GRACE SLICK (Grace Wing)

SLICK, GRACE (Grace Wing) (1939– ) Singer, Songwriter

More than any vocalist, Grace Slick defined the psychedelic rock sound of the late 1960s. She was born Grace Wing on October 30, 1939, in Evanston, Illinois, though she spent much of her youth in Palo Alto, California. Both Grace’s musical talent and rebellious nature were evident in her early years. Her parents tried to nurture the former with guitar and piano lessons, while squelching the latter by sending her to New York City’s Finch College, a conservative school where First Daughter Tricia Nixon was one of her classmates. At 20, Wing married film student Jerry Slick. For a brief time she worked as a fioor model at the I. Magnin department store in San Francisco, though she had little ambition to be anything other than a housewife. Frequenting San Francisco clubs, Grace Slick set out on a new path after seeing the successful local rock group Jefferson Airplane. As she later explained, “I realized they made more for two hours than I made in a week, and they had a lot more fun.” She soon formed her own band, the Great Society, with her husband and her brother-in-law Darby. With Slick’s riveting vocals as the main attraction, the band played in San Francisco for the next year. Among their popular songs were “Somebody to Love,” written by Darby Slick, and “White Rabbit,” composed by Grace Slick, drawing inspiration from Maurice Ravel’s “Bolero” and Lewis Carroll’s Alice in Wonderland.

In 1966 the members of Jefferson Airplane then Paul Kanter, Marty Balin, Jorma Kaukonen, Jack Casady, and Spencer Dryden—asked Slick to join the band. With Jefferson Airplane poised for national success, she had no trouble abandoning the Great Society to become the group’s vocalist. The next year, Jefferson Airplane released the classic album Surrealistic Pillow (1967). It featured “Somebody to Love” and “White Rabbit,” both of which became radio hits. “White Rabbit,” particularly, emerged as a generational anthem. Even though it promoted drug use for mind-expansion, its lyrics were enigmatic enough to protect it from censorship. Rivaling JANIS JOPLIN, Slick became one of the most famous women in rock. Her voice was hard and loud, much better equipped to compete with an electric guitar than that of most female singers. To Slick, however, it was her energy rather than her sound that made her stage presence magnetic. Summing up her talents, she once said, “I always had more drive and fire than voice.”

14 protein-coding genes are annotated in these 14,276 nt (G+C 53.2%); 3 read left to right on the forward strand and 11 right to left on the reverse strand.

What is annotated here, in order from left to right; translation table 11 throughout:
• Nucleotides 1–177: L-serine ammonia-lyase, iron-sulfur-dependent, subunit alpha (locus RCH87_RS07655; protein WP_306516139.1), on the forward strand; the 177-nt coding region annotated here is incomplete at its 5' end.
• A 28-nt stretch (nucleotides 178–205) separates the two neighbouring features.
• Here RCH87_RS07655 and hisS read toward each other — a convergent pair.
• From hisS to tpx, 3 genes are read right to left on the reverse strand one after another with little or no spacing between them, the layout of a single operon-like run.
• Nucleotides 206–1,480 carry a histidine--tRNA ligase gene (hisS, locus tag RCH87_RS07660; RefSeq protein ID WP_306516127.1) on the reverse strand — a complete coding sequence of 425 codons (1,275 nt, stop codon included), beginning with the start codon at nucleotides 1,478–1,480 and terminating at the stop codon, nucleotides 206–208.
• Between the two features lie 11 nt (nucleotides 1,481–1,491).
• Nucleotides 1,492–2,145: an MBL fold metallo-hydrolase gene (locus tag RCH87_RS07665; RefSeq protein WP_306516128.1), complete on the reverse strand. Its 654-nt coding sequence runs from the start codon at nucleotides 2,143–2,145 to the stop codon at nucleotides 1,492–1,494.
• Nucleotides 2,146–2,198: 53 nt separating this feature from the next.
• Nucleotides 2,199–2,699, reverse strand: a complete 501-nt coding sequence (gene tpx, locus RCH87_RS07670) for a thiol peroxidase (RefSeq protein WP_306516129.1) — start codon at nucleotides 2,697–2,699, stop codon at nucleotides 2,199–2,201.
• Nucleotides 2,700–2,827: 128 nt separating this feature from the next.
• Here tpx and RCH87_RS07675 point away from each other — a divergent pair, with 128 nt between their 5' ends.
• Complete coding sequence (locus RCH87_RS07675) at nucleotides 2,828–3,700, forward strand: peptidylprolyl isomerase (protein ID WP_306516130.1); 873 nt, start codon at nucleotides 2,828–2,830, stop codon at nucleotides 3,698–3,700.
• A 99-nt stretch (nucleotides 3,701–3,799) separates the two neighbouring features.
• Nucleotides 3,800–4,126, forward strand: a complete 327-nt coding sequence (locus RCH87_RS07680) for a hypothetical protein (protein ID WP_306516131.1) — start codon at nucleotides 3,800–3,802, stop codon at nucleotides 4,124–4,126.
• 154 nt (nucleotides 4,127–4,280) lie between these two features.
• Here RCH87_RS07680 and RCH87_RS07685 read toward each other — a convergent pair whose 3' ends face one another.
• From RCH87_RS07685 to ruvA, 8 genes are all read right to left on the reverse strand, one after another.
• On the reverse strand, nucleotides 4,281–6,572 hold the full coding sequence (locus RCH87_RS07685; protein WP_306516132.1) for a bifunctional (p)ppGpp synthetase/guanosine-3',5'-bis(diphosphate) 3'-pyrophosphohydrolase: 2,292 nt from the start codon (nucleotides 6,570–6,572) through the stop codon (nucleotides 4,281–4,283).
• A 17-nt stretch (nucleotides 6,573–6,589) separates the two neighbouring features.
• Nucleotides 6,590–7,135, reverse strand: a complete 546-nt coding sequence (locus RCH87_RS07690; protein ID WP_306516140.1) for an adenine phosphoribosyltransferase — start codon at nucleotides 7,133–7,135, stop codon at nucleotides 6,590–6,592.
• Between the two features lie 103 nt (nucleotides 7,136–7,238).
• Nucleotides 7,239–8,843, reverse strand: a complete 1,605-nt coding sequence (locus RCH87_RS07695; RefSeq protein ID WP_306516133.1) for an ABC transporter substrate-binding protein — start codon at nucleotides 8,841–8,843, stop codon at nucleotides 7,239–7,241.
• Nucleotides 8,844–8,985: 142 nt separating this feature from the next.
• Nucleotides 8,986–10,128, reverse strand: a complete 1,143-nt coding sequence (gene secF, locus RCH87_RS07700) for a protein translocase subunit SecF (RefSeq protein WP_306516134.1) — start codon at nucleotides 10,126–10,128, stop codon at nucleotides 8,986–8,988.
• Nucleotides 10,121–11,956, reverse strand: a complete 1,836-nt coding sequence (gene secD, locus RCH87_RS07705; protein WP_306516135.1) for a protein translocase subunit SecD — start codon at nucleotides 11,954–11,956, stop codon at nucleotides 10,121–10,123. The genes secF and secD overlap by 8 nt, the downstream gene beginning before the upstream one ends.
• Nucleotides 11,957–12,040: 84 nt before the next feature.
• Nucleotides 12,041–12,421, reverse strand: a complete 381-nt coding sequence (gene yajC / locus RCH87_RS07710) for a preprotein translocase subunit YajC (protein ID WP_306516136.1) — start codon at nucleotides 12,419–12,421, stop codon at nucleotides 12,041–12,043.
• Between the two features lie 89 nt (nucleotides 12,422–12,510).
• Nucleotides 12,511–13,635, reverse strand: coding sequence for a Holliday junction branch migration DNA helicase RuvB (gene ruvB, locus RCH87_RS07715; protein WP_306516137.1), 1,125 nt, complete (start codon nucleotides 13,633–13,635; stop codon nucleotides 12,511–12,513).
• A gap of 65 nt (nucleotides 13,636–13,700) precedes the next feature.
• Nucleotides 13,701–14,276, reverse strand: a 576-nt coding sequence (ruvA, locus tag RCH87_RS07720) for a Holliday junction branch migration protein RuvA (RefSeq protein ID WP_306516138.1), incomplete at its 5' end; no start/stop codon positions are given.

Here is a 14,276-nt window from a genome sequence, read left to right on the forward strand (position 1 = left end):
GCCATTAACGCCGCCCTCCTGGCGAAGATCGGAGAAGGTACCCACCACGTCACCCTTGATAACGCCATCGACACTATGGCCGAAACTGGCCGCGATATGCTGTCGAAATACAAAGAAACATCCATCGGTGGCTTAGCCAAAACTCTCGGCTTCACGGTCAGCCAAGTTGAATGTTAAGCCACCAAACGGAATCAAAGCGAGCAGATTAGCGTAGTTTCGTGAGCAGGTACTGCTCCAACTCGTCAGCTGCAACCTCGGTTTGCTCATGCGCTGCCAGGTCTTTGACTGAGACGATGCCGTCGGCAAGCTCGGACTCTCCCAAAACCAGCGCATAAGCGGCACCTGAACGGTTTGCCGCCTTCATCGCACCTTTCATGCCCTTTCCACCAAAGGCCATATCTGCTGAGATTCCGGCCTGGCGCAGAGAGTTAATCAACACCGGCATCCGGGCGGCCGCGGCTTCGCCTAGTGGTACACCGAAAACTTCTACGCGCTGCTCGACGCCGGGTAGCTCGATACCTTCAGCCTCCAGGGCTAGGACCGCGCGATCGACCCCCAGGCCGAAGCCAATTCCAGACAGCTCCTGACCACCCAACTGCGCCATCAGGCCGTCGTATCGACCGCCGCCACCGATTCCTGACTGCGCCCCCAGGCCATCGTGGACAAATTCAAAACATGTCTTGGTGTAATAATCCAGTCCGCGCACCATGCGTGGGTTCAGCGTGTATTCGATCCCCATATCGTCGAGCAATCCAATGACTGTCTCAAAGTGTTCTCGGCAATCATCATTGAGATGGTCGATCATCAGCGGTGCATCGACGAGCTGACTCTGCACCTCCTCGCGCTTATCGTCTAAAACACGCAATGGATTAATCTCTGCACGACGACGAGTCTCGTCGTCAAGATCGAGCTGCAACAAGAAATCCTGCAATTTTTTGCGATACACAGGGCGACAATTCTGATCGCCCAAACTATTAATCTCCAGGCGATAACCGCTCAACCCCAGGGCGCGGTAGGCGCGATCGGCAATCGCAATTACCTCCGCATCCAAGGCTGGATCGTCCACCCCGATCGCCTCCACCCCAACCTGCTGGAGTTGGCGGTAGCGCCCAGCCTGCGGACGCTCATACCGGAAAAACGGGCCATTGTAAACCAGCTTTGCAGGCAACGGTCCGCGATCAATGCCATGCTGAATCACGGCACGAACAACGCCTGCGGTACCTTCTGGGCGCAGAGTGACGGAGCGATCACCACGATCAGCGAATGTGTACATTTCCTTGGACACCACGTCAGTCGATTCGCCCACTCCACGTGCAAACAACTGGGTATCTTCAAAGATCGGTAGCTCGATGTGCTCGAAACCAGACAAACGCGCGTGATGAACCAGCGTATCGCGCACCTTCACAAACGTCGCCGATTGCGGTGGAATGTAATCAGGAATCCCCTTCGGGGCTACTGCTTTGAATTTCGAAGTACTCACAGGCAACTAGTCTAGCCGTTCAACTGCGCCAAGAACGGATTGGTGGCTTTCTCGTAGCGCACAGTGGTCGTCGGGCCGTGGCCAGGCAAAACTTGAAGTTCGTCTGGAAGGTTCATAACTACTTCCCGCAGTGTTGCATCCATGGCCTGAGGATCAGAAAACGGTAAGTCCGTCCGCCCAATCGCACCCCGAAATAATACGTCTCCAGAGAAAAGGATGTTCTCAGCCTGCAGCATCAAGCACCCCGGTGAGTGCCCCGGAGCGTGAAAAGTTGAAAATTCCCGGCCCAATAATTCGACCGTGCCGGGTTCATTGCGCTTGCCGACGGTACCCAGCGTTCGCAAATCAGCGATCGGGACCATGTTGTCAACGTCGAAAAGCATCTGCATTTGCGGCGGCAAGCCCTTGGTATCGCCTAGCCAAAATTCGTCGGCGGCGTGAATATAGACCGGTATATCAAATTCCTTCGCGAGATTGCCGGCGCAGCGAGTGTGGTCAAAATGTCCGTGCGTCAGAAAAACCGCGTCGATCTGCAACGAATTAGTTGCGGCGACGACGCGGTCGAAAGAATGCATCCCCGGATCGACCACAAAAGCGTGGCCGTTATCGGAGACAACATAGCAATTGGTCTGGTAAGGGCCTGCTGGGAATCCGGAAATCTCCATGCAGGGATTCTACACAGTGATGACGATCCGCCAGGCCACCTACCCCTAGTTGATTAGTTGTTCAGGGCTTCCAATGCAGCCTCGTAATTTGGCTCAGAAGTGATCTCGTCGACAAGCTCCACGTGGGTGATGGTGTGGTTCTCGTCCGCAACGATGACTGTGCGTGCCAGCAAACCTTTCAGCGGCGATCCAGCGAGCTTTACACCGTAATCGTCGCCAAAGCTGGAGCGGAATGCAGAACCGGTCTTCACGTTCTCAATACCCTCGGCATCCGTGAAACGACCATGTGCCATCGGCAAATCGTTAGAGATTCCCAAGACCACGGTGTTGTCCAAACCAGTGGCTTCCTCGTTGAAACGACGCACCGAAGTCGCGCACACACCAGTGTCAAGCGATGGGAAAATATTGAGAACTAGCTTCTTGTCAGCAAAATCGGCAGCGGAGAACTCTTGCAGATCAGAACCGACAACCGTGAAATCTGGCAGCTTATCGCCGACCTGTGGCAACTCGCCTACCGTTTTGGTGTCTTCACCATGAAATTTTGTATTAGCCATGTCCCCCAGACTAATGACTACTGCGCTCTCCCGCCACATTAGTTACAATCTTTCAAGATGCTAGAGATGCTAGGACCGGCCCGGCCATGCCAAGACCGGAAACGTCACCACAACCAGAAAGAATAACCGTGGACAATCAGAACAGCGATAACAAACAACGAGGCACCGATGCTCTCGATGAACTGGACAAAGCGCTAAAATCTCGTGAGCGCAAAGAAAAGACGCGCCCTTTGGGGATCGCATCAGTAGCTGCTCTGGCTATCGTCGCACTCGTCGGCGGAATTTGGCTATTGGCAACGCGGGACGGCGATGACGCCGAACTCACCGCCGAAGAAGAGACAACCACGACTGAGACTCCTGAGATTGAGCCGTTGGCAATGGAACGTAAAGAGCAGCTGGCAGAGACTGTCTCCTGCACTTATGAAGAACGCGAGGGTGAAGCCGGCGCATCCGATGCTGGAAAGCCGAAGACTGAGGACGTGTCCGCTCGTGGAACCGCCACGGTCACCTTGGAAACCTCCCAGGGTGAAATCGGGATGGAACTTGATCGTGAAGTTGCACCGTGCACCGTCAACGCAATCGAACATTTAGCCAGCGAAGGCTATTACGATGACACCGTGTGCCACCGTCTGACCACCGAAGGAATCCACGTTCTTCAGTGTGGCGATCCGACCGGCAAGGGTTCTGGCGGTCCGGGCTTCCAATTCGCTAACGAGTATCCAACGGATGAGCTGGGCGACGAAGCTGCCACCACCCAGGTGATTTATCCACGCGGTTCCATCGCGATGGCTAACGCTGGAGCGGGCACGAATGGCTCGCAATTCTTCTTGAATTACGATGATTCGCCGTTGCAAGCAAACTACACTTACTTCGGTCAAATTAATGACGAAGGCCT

In followup albums such as  After Bathing at Baxter’s (1967) and  Volunteers (1969), Jefferson Airplane became more political and more strident. Tensions within the band escalated as well. Jorma Kaukonen and Jack Casady left to form Hot Tuna, while Marty Balin began to work on his own material. Romantically involved with Kanter, Slick continued to record with him under the Jefferson Airplane name. In 1971, Slick divorced her first husband and gave birth to a daughter by Kanter. They initially called the baby god but later renamed her China.

By 1974, Kanter had also renamed his band Jefferson Starship. Creating a much more mainstream pop-rock sound, the group, then also featuring Marty Balin, recorded the successful album  Red Octopus (1975), which included the hit ballad “Miracles.” Slick felt uncomfortable with the band’s new, softer style and she angered her bandmates with her alcohol-fueled aggressive behavior. In 1976, she married the group’s lighting director, Skip Johnson. With his encouragement, Slick broke from Jefferson Starship to record several solo albums, including Dreams (1980) and Welcome to the Wrecking Ball (1981). In the early 1980s, however, she rejoined the group, now called merely Starship. Slick sang supporting vocals on the band’s mid-decade top 40 hits “We Built This City” (1985), “Sara” (1986), and “Nothing’s Gonna Stop Us Now” (1987) before quitting again in 1988. After a 1989 Jefferson Airplane reunion tour, she retired from performing. Explaining her decision, she said, “Rock ‘n’ roll is still a young person’s medium, and an older women just can’t get away with [it]. "In the early 1990s, Slick experienced a series of personal setbacks. Her house burned to the ground in 1993. At about the same time, she and Johnson divorced after 18 years of marriage. Slick also found herself in the tabloids in 1994, when she was arrested for pointing a rifie at a sheriff ’s deputy who was trying to break up a drunken argument between Slick and her boyfriend.

In 1998, Slick recounted her life story in Somebody to Lovefi, which a reviewer for the New York Times described as “messy, muddled, indulgent, and occasionally amusing.” She has since devoted herself to her new passions—campaigning against laboratory animal research and painting. Much of her artwork includes portraits of Janis Joplin, Jimi Hendrix, Jerry Garcia, and other 1960s pop icons. Now sober and out of the rock and roll scene, she admits that her life is much more sedate, but insists her raucous personality remains intact. As Slick said in a 1993 interview, “The bus may be different but it’s the same trip.”

Further Reading
Gleason, Ralph J. The Jefferson Airplane and the San Francisco Sound. New York: Ballantine Books, 1969.
Slick, Grace, with Andrew Cagan.  Somebody to Lovefi: ARock and Roll Memoir. New York: Warner Books, 1998.

Recommended Recorded and Videotaped Performances
Jefferson Airplane, Jefferson Starship, Starship: Hits. RCA, CD set, 1998.
Monterey Pop (1967). Rhino, VHS, 1997.
Surrealistic Pillow (1967). RCA, CD, 1988.